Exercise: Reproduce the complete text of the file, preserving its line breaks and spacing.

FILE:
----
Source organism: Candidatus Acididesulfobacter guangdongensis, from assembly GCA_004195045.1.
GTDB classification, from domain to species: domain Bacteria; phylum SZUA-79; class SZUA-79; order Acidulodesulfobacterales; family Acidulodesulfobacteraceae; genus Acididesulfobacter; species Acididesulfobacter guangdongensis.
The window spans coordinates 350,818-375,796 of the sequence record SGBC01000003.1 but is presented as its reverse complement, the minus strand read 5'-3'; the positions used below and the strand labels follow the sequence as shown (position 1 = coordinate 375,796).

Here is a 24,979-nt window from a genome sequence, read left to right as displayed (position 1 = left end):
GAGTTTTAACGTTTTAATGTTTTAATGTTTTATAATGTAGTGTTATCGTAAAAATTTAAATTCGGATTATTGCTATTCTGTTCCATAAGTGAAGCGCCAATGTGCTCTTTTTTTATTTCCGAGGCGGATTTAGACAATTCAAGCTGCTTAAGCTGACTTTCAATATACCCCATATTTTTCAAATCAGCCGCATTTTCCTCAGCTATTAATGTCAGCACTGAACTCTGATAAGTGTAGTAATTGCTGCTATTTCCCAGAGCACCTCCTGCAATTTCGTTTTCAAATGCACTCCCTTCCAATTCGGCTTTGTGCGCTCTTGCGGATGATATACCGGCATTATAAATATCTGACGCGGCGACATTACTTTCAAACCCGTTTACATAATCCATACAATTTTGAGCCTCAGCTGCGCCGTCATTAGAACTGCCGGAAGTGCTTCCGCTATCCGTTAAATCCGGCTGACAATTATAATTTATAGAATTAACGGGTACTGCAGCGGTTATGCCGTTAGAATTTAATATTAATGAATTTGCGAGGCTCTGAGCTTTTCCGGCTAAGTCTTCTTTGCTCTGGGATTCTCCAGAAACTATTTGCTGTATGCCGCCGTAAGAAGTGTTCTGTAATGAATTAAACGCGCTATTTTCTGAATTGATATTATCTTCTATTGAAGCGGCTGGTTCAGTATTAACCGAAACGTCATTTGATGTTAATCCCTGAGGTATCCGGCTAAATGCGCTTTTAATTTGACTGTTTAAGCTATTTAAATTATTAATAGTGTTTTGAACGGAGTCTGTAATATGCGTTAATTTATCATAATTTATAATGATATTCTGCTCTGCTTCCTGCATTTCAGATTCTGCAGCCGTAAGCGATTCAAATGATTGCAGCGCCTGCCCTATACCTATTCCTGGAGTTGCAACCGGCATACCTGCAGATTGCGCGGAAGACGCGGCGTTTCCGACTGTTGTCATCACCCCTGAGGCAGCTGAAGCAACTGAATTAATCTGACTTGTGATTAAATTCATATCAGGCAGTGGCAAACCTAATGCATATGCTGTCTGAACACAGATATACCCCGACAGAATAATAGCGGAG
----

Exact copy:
Source organism: Candidatus Acididesulfobacter guangdongensis, from assembly GCA_004195045.1.
GTDB classification, from domain to species: domain Bacteria; phylum SZUA-79; class SZUA-79; order Acidulodesulfobacterales; family Acidulodesulfobacteraceae; genus Acididesulfobacter; species Acididesulfobacter guangdongensis.
The window spans coordinates 350,818-375,796 of the sequence record SGBC01000003.1 but is presented as its reverse complement, the minus strand read 5'-3'; the positions used below and the strand labels follow the sequence as shown (position 1 = coordinate 375,796).

Here is a 24,979-nt window from a genome sequence, read left to right as displayed (position 1 = left end):
GAGTTTTAACGTTTTAATGTTTTAATGTTTTATAATGTAGTGTTATCGTAAAAATTTAAATTCGGATTATTGCTATTCTGTTCCATAAGTGAAGCGCCAATGTGCTCTTTTTTTATTTCCGAGGCGGATTTAGACAATTCAAGCTGCTTAAGCTGACTTTCAATATACCCCATATTTTTCAAATCAGCCGCATTTTCCTCAGCTATTAATGTCAGCACTGAACTCTGATAAGTGTAGTAATTGCTGCTATTTCCCAGAGCACCTCCTGCAATTTCGTTTTCAAATGCACTCCCTTCCAATTCGGCTTTGTGCGCTCTTGCGGATGATATACCGGCATTATAAATATCTGACGCGGCGACATTACTTTCAAACCCGTTTACATAATCCATACAATTTTGAGCCTCAGCTGCGCCGTCATTAGAACTGCCGGAAGTGCTTCCGCTATCCGTTAAATCCGGCTGACAATTATAATTTATAGAATTAACGGGTACTGCAGCGGTTATGCCGTTAGAATTTAATATTAATGAATTTGCGAGGCTCTGAGCTTTTCCGGCTAAGTCTTCTTTGCTCTGGGATTCTCCAGAAACTATTTGCTGTATGCCGCCGTAAGAAGTGTTCTGTAATGAATTAAACGCGCTATTTTCTGAATTGATATTATCTTCTATTGAAGCGGCTGGTTCAGTATTAACCGAAACGTCATTTGATGTTAATCCCTGAGGTATCCGGCTAAATGCGCTTTTAATTTGACTGTTTAAGCTATTTAAATTATTAATAGTGTTTTGAACGGAGTCTGTAATATGCGTTAATTTATCATAATTTATAATGATATTCTGCTCTGCTTCCTGCATTTCAGATTCTGCAGCCGTAAGCGATTCAAATGATTGCAGCGCCTGCCCTATACCTATTCCTGGAGTTGCAACCGGCATACCTGCAGATTGCGCGGAAGACGCGGCGTTTCCGACTGTTGTCATCACCCCTGAGGCAGCTGAAGCAACTGAATTAATCTGACTTGTGATTAAATTCATATCAGGCAGTGGCAAACCTAATGCATATGCTGTCTGAACACAGATATACCCCGACAGAATAATAGCGGAG